"Business model innovation is more important than technical innovation.”
- Dries Buytaert
By helping people to join projects that expand through sharing, Dries Buytaert that describes himself as a developer, technology executive, academic and hobbyist, succeeded in creating a community that keeps on growing.
With the project named Drupal, what began as Buytaert's little unknown "village" for dorm students is now having more than 35,000 active contributors. With them, Buytaert's Drupal has powered at least 2 percent of all websites in the world, making it one of the most widely-used open-source CMS project alongside WordPress, Joomla and some others.
This has also made Drupal as one of the world's most successful open-source projects.
Buytaert has spent his entire professional career in Open Source, and believes it to be a superior innovation and collaboration model.
Dries Buytaert was born on November 19th, 1978 in Wilrijk, Antwerp, Belgium.
When he was studying in high school, his first job was to make hamburgers at "Quick", a European fast food chain. When he graduated high school, Buytaert continued his studies to University of Antwerp majoring Computer Science.
After graduating, he continued his Computer Science studies at University of Antwerp to get his Master's degree, graduating with magna cum laude.
Buytaert is also a Ph.D. in Computer Science and Engineering from the University of Ghent, where he was sponsored by the Institute for the Promotion of Innovation by Science and Technology in Flanders.
His willingness to learn computers was based from the passion that started from his early childhood. He learned the basics of computers and how to program when he was six years old.
Buytaert said that he was fortunate to have his parents to pay for his tuition and books. But to get beyond that, he worked at an ISP so he could buy things like gadgets and pay for other fun things.
The Early Concept Based On Needs
Before working on Drupal, Dries Buytaert has already built websites using Perl and CGI. But at the time, PHP and MySQL were still relatively new technologies. He was still learning about them as he put a high interest in working with a database instead of writing data to flat files.
In the year 2000, Buytaert's first experience with open source was when he stumbled across Linux being built by Linus Torvalds. Buytaert contributed code to Linux for wireless network drivers as well as becoming a maintainer of the Linux-WLAN FAQ.
It was during this time that he needed a good internet connection.
Buytaert was living in a tiny dorm with just a desk, a bed, a sink, and a microwave. Hans Snijder, one of his best friends that lived across the street, signed up for a beta testing program for high speed internet that a company in Antwerp started. Because he was one of the first to get the privilege of an ADSL in Antwerp, all of a sudden he had fast internet access, but had to sign an agreement not to share it.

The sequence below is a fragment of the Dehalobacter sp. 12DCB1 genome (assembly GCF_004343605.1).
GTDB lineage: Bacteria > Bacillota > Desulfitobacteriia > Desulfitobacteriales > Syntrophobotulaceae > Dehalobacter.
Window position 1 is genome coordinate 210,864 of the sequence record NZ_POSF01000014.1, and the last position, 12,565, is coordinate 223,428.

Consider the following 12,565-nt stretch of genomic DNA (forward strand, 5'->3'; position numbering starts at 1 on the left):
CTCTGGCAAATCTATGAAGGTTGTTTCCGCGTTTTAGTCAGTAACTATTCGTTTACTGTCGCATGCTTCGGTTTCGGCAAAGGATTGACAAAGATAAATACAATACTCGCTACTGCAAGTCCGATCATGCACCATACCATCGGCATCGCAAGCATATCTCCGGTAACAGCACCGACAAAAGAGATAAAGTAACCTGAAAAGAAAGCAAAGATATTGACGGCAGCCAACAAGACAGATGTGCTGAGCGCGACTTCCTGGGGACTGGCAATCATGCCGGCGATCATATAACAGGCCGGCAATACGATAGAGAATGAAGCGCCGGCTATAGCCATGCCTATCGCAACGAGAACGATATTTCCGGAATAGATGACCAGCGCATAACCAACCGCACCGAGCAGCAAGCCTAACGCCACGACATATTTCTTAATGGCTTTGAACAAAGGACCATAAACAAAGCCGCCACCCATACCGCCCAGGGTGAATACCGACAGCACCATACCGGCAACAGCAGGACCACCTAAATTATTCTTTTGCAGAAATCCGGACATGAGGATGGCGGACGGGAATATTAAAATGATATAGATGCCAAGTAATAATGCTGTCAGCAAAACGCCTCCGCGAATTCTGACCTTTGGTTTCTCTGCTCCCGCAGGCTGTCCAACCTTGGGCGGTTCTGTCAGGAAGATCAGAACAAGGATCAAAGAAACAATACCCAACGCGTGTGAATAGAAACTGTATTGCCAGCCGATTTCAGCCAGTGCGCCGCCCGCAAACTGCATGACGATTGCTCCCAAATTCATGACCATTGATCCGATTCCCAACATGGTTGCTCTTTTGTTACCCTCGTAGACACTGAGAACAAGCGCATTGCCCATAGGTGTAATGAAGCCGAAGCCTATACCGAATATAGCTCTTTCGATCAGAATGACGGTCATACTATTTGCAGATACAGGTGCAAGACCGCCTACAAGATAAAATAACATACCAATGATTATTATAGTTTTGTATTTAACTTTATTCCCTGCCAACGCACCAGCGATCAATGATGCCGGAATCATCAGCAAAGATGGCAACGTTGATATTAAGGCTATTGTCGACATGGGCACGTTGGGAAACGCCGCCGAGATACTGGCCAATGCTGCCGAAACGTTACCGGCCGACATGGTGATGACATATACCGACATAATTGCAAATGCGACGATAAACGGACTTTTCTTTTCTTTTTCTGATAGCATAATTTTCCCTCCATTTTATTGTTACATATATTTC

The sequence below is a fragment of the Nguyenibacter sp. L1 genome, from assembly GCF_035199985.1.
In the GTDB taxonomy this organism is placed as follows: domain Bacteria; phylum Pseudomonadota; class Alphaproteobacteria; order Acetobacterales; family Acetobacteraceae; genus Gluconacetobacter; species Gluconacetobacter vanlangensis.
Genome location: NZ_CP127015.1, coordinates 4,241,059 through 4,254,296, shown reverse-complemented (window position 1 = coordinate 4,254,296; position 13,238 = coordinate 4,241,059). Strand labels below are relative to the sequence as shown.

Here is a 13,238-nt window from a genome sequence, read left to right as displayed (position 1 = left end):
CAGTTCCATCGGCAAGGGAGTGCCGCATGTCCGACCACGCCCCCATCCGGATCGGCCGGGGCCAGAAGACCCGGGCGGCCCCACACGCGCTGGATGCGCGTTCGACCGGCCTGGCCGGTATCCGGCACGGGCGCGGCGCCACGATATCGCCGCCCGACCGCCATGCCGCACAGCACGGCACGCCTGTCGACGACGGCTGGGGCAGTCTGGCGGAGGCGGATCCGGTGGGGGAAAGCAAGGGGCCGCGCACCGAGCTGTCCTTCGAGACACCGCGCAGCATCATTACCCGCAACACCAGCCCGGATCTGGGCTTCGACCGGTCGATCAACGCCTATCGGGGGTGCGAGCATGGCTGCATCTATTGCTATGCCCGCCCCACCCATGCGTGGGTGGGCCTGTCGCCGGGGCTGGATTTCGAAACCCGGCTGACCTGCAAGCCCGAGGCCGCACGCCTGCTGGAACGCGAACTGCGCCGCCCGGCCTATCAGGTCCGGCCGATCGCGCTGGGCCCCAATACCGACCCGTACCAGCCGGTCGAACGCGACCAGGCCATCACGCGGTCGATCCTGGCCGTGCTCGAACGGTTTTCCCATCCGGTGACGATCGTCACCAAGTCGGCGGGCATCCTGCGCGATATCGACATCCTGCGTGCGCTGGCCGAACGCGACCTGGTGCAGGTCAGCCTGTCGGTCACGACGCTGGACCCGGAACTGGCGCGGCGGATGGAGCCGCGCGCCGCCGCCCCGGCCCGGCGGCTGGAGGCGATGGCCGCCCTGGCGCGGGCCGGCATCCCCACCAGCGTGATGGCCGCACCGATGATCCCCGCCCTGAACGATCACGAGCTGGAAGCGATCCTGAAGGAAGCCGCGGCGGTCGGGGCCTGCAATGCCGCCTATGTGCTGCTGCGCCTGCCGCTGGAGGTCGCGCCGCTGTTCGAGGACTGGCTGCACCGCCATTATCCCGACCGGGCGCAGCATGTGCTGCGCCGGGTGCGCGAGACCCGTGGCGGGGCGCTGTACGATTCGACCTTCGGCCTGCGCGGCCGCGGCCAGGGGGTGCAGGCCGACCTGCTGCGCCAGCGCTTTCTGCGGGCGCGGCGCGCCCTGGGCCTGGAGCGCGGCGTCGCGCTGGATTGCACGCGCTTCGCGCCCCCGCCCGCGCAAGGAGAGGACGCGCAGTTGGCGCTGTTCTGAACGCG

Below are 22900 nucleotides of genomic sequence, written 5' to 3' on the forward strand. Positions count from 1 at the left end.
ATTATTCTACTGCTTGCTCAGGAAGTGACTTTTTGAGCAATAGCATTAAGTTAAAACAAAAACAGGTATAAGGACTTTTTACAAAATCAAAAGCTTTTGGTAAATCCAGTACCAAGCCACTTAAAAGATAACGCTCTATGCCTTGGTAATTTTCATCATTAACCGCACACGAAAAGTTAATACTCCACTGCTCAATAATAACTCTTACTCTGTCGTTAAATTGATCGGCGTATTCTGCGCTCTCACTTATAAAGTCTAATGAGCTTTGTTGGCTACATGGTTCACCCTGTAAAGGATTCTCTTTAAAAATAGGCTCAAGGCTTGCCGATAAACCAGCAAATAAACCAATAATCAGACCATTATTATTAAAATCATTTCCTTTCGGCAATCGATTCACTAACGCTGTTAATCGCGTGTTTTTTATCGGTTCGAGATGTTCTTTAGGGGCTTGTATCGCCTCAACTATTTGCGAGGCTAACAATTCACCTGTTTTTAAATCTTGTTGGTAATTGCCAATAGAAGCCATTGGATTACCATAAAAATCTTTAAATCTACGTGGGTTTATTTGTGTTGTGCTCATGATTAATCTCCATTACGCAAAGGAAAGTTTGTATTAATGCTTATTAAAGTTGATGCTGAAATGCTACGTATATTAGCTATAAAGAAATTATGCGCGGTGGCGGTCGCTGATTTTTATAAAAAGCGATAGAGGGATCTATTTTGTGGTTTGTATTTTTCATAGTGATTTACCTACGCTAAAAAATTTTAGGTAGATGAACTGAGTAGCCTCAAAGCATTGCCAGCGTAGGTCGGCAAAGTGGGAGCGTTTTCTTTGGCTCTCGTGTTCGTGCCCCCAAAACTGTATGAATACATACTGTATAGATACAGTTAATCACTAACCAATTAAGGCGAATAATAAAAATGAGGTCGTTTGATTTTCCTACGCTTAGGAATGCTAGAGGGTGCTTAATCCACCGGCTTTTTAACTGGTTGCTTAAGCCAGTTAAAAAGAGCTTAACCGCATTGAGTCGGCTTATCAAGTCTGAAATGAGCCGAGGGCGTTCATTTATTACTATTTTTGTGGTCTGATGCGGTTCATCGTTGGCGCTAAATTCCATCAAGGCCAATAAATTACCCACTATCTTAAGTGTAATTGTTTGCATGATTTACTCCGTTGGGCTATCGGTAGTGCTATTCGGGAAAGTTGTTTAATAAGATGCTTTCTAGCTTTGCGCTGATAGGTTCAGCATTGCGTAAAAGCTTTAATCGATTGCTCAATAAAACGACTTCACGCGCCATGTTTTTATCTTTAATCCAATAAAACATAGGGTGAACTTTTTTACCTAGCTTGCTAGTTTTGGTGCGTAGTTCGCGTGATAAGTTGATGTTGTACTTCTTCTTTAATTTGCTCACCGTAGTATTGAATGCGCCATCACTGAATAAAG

The connection was only to be used by one person.
To overcome this situation, they decided to build a wireless bridge to share that high-speed connection. They looked for wireless network cards, but at $20,000, the price was beyond their pockets. They kept on looking, and finally found a small outlet in the UK selling wireless cards. At $1,000, it was still expensive for students like Buytaert and his friends, but it was indeed much more affordable.
Because permanent internet connections were still rare for Antwerp students at the time, Buytaert and Snijder still had to set up a wireless bridge between their dorms, sharing Snijder's ADSL modem connection among eight students within radius.
While this set up worked, they were still missing something - they needed something more. And that was a place to talk to each other.
This missing feature was the main thing that opened up the opportunity for the very first concept of Drupal.
From Dorp to Drupal
To create a place where people can talk to each other, Dries Buytaert started a small news site with a web board. With it, he and his friends could post notes about the status of their network, talk about where they were having dinner, share interesting news, and more.
At first, they succeeded in creating a small content framework.
For a while running, the software was nameless. But when Buytaert graduated from university and left his dorm room, the two founders thought that they needed a way to stay in touch. Keeping the internal site online, Buytaert started looking for the right domain name. He then considered dorp.org.
"Dorp" is a Dutch word for "village," and Buytaert saw it fit to name the small community they'd started.
However, he did a mistake when checking whether or not "dorp.org" was available. Buytaert mistyped "dorp" as "drop", and when he realized this mistake, it was already too late. Once drop.org was live on the web, the audience changed: it attracted new members which talked about more diverse topics that were mostly about new and emerging technologies.
Drop.org slowly turned from a personal experimentation environment to become a place for discussions about an everchanging flow of ideas.